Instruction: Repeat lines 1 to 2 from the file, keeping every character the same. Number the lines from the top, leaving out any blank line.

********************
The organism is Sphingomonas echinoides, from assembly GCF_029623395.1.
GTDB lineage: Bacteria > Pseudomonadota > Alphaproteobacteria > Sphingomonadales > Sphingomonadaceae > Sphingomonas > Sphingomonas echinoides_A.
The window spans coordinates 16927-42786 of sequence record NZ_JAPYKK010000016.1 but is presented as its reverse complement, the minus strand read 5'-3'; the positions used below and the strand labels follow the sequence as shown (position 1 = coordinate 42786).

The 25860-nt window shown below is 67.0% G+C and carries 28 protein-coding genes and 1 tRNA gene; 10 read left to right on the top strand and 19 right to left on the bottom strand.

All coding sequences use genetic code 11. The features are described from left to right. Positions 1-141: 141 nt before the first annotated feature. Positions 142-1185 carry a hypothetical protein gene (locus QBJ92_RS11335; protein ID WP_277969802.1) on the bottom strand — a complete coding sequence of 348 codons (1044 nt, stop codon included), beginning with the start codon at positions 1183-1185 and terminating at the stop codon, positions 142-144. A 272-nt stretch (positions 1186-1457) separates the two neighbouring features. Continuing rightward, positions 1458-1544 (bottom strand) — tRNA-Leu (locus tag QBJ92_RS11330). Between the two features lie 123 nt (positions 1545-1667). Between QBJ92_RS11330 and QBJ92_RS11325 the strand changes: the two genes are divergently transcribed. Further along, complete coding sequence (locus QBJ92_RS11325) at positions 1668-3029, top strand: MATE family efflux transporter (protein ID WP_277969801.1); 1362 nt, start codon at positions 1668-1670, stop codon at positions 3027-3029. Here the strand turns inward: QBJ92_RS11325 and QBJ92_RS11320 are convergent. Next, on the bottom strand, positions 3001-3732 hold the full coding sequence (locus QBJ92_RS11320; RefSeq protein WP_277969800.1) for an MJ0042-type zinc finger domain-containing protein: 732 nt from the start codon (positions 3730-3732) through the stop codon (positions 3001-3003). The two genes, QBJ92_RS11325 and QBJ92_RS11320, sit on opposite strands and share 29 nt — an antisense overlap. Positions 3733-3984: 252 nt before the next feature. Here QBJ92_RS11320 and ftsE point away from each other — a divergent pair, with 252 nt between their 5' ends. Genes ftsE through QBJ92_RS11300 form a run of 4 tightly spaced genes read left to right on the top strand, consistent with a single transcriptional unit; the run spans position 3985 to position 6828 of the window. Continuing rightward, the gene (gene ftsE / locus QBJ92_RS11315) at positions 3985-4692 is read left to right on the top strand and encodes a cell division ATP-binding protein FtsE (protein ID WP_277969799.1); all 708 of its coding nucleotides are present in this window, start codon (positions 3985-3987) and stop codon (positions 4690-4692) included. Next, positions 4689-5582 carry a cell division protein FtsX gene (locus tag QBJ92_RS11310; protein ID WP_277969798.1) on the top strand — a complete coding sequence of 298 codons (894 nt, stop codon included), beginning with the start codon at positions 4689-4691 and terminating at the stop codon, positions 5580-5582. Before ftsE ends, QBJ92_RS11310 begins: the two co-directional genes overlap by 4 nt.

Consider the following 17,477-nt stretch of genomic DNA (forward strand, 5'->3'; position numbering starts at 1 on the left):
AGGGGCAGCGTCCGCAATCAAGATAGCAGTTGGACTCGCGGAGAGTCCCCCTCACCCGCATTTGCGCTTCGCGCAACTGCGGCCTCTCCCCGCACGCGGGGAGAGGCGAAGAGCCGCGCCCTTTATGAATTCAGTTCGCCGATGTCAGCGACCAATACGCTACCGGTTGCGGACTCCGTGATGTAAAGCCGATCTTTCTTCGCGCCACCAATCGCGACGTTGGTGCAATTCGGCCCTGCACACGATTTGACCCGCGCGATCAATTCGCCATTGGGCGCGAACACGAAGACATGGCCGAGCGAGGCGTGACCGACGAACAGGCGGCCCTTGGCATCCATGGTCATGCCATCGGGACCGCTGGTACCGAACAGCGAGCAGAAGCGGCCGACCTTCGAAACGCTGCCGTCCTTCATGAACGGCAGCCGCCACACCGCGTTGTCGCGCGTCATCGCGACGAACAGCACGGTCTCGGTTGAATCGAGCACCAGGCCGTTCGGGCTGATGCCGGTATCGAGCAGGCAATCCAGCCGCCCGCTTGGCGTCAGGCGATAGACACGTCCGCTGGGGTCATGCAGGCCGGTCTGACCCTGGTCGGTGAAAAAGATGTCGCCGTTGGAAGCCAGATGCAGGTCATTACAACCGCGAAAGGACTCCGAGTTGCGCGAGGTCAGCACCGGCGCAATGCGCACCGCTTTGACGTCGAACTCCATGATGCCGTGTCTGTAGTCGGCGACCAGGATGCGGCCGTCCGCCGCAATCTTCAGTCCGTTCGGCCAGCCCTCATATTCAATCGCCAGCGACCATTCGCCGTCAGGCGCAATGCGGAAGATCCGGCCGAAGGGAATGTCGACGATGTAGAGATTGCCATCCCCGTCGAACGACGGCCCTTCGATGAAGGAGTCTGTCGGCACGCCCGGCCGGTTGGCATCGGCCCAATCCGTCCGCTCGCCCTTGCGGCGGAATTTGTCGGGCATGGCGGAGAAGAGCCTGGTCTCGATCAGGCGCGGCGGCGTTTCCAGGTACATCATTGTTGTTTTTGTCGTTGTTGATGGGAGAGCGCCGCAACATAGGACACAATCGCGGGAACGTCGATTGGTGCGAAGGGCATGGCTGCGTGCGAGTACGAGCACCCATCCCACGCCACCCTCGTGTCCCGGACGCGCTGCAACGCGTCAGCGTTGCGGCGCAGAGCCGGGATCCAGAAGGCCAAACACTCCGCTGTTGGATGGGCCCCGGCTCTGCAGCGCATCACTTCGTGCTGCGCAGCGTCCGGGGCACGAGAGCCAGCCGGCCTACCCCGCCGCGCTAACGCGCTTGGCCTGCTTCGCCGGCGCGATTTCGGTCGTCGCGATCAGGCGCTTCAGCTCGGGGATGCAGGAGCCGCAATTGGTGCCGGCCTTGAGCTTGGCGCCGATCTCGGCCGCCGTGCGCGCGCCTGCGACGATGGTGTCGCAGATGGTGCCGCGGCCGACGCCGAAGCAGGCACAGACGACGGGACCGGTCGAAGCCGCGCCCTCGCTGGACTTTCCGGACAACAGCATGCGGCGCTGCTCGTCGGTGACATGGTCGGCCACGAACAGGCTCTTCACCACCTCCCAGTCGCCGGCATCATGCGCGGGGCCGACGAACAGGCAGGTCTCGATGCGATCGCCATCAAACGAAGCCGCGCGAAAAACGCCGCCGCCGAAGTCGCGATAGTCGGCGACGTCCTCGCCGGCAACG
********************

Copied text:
The organism is Sphingomonas echinoides, from assembly GCF_029623395.1.
GTDB lineage: Bacteria > Pseudomonadota > Alphaproteobacteria > Sphingomonadales > Sphingomonadaceae > Sphingomonas > Sphingomonas echinoides_A.